Our first day of the strike, we picketed at Orchestra Hall while the horn quartet played. This black guy came over and “conducted” the group the whole time! He was having a good ole time DANCING and SINGING along! I think THAT’S the KEY if we can swing it… amp it UP and people will start to LISTEN! Move while you play (and you DO) and people will start to HEAR it! (People listen with MORE than their ears.)
    We can’t do this with a Mahler symphony, but if we can get them in the door with an open mind (theirs) and an open heart (ours), we can affect our communities.
    On a mass scale however, we need a great MOVIE around life in the orchestra. One that’s not corny, features real playing, over years as a student and then winning an audition for a quartet or orchestra. There must be some documantaries already.

    • Hi Rick – thanks so much for your great comment. I’ve read Colin Eatock’s article and thought it was very interesting especially some of the things his students think about classical music. (I was especially struck by the “no rhythm” comment of one of the students). I think mass media is an important way to go – but there have been many great movies about musician’s( I’m thinking about ” The Competition” from 1980, Richard Dreyfuss, Amy Irving, Lee Remmick) and others. I just think we have to work it from all sides and support eachothers efforts as we experiment with what works in all different communities.

  3. Aaron Minsky says:

    “Maybe we like being ‘elite’, we enjoy our superiority, but it doesn’t really help us in the long run.” Great way of saying it.

  4. Hi Barbara! Revisiting after a long time I have much more to add to this discussion. Since my colleagues and I continue to resist our board’s efforts to reduce the Detroit Symphony to a 2nd-3rd rate orchestra, I’ve spent much time trying to personally make clam cool. I guest lectured at Madonna University and talked about how clam works differently than the pop and jazz we also enjoy. (NOT “better”!) We played Brahms and Dvorak Humorseque each twice, so that they might notice how we played better the 2nd time, how we played LITERALLY with the music timing, and how we INTERNALIZE the beat as opposed to having a strong, regular drum beat.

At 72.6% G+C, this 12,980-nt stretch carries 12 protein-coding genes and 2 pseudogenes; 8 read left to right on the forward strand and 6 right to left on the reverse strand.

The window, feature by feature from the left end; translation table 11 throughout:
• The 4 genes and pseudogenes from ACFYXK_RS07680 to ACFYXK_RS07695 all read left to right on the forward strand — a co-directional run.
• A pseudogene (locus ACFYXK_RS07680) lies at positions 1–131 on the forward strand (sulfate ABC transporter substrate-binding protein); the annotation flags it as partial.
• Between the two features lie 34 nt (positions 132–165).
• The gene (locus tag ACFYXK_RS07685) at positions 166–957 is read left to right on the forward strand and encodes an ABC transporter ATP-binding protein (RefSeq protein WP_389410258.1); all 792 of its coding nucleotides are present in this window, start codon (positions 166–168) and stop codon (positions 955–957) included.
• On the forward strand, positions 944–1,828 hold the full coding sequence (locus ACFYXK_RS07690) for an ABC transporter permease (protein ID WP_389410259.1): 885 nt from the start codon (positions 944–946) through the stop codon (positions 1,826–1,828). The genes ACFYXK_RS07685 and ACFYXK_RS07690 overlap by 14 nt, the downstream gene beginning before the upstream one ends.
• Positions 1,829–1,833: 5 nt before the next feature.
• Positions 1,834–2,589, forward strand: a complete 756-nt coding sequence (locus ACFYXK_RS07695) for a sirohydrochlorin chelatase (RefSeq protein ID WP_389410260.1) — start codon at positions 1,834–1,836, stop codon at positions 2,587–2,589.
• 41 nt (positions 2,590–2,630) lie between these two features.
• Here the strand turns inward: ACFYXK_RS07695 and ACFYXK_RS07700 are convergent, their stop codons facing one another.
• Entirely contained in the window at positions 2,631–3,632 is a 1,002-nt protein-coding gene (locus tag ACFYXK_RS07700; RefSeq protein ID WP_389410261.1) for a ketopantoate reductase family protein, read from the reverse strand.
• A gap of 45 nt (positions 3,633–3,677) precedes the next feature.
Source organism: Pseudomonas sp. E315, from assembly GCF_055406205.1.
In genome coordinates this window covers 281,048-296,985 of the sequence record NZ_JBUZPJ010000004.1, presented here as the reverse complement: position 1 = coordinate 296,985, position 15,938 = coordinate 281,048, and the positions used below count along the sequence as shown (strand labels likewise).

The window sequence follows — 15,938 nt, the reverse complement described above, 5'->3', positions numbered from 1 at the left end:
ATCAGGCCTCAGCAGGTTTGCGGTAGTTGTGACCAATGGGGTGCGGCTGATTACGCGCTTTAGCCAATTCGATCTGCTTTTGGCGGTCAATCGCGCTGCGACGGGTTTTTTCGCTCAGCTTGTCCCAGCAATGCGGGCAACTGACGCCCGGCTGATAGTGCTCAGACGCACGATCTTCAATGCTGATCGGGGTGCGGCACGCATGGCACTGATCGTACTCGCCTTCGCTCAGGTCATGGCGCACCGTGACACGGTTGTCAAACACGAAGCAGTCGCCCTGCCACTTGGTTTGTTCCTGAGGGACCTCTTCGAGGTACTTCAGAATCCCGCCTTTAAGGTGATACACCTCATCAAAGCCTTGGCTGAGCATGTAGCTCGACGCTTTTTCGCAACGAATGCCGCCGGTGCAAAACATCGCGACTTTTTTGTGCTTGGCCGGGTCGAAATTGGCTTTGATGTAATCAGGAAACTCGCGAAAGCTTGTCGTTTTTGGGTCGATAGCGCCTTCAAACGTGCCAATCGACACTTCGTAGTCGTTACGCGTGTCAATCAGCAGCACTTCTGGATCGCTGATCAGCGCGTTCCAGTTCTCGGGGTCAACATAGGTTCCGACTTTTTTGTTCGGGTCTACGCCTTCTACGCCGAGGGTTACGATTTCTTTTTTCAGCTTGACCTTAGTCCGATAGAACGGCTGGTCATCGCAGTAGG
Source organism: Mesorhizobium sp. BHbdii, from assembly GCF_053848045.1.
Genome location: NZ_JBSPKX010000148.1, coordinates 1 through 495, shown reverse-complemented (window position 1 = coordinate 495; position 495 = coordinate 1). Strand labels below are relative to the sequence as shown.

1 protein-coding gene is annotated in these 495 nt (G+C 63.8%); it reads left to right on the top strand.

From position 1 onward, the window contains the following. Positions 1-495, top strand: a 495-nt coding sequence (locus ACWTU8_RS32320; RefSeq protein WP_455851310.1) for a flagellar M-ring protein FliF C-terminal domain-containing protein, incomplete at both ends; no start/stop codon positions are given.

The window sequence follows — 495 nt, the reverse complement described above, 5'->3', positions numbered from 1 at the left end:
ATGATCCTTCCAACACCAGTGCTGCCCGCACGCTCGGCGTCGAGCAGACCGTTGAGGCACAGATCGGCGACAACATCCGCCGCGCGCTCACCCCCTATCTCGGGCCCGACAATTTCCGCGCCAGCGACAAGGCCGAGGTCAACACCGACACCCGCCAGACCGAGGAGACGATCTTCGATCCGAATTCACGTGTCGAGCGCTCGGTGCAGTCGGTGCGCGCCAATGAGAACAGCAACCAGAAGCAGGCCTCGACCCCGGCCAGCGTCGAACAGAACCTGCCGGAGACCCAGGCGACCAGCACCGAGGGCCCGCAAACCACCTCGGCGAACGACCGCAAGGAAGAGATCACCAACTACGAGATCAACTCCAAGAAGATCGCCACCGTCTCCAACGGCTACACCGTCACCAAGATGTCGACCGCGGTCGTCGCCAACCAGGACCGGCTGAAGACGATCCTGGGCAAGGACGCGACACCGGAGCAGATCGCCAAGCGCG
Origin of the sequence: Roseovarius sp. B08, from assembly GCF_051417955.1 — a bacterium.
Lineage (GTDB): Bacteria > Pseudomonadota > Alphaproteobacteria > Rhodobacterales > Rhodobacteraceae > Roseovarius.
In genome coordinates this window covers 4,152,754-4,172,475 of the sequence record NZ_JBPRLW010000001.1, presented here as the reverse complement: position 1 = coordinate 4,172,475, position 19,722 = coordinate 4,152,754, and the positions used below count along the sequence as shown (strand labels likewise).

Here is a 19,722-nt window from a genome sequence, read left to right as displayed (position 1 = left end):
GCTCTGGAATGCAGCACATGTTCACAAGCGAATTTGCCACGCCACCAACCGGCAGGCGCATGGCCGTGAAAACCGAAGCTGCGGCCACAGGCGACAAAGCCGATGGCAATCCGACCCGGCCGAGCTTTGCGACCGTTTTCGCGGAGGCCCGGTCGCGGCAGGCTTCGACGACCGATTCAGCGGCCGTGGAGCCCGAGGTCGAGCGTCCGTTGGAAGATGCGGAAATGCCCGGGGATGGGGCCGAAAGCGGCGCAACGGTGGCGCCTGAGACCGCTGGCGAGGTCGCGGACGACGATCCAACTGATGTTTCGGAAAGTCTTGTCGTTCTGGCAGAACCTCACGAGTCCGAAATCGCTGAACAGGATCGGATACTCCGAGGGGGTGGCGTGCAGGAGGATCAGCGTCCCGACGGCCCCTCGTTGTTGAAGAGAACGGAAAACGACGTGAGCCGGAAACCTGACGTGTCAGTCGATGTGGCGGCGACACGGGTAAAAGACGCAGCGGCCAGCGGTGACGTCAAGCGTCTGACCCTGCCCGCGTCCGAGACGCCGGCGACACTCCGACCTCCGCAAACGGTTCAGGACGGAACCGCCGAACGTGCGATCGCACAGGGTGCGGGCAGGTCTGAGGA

We also pointed at the elephant and asked for descriptions. We got everything from “I still don’t get it” to “I feel like classical is too distracting for me to have it on in the background.”
    I concluded that perhaps young people generally may not be at the place in their lives where they can appreciate reflection, growth, patience, gentility, internalization, nor even the sense of meaning or significance clam lends us.
    Of course there ARE many young people who DO, but the elephant says the vast majority…

    On a brighter note, with my spare time, I’m launching the Detroit chapter of Classical Revolution (.org) next week with 3-4 kickoff events all over town around Beethoven’s birthday! There’s been lots of excitement around chamber music in bars and cafes for free! It helps that we finally got a smoking ban last May! Look for clasrevdetroit on FB and twitter!